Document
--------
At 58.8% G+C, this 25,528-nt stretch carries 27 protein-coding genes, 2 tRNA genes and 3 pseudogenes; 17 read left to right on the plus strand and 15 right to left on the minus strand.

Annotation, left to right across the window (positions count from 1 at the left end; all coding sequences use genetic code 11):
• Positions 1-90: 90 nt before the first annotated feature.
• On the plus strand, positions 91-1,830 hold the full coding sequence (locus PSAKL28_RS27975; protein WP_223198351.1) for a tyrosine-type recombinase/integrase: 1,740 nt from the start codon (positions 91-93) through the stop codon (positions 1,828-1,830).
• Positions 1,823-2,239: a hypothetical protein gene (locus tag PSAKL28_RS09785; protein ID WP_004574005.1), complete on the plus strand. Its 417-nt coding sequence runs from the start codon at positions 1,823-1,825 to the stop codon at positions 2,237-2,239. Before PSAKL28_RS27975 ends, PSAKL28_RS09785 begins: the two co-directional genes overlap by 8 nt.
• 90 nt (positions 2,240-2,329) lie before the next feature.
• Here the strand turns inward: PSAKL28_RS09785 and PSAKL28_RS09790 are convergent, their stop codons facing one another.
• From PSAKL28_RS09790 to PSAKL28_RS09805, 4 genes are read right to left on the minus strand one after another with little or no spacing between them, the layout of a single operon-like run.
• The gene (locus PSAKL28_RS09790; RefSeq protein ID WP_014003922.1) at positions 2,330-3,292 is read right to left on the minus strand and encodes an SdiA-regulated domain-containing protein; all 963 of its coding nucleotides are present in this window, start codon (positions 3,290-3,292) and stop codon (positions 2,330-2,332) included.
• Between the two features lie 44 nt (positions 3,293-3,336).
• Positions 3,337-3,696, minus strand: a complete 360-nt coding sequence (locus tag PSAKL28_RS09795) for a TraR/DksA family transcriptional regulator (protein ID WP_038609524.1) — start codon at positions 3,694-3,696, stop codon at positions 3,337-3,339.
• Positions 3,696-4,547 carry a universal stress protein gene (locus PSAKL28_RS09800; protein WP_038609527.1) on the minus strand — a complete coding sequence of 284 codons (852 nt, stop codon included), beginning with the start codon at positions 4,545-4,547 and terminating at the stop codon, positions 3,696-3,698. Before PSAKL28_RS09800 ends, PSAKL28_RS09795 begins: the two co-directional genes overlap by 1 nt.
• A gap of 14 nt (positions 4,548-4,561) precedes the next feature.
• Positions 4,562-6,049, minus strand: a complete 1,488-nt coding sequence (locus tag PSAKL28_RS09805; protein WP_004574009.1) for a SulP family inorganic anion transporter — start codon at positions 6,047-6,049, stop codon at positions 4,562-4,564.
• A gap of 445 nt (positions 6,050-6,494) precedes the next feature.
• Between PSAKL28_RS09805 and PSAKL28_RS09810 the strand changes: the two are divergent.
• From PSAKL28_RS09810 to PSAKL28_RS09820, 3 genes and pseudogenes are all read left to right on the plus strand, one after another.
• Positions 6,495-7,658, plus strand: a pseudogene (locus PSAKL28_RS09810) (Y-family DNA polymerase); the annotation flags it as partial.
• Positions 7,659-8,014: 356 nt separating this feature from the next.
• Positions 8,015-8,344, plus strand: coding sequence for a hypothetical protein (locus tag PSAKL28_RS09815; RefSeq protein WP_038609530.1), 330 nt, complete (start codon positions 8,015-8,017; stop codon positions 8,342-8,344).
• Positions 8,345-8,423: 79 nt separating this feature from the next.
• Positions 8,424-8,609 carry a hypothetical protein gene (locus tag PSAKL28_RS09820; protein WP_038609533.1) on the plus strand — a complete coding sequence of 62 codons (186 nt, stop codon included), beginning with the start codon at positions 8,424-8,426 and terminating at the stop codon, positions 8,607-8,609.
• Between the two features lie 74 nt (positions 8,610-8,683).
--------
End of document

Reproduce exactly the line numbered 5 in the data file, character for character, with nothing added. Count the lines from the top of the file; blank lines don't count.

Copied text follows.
• Positions 1,823-2,239: a hypothetical protein gene (locus tag PSAKL28_RS09785; protein ID WP_004574005.1), complete on the plus strand. Its 417-nt coding sequence runs from the start codon at positions 1,823-1,825 to the stop codon at positions 2,237-2,239. Before PSAKL28_RS27975 ends, PSAKL28_RS09785 begins: the two co-directional genes overlap by 8 nt.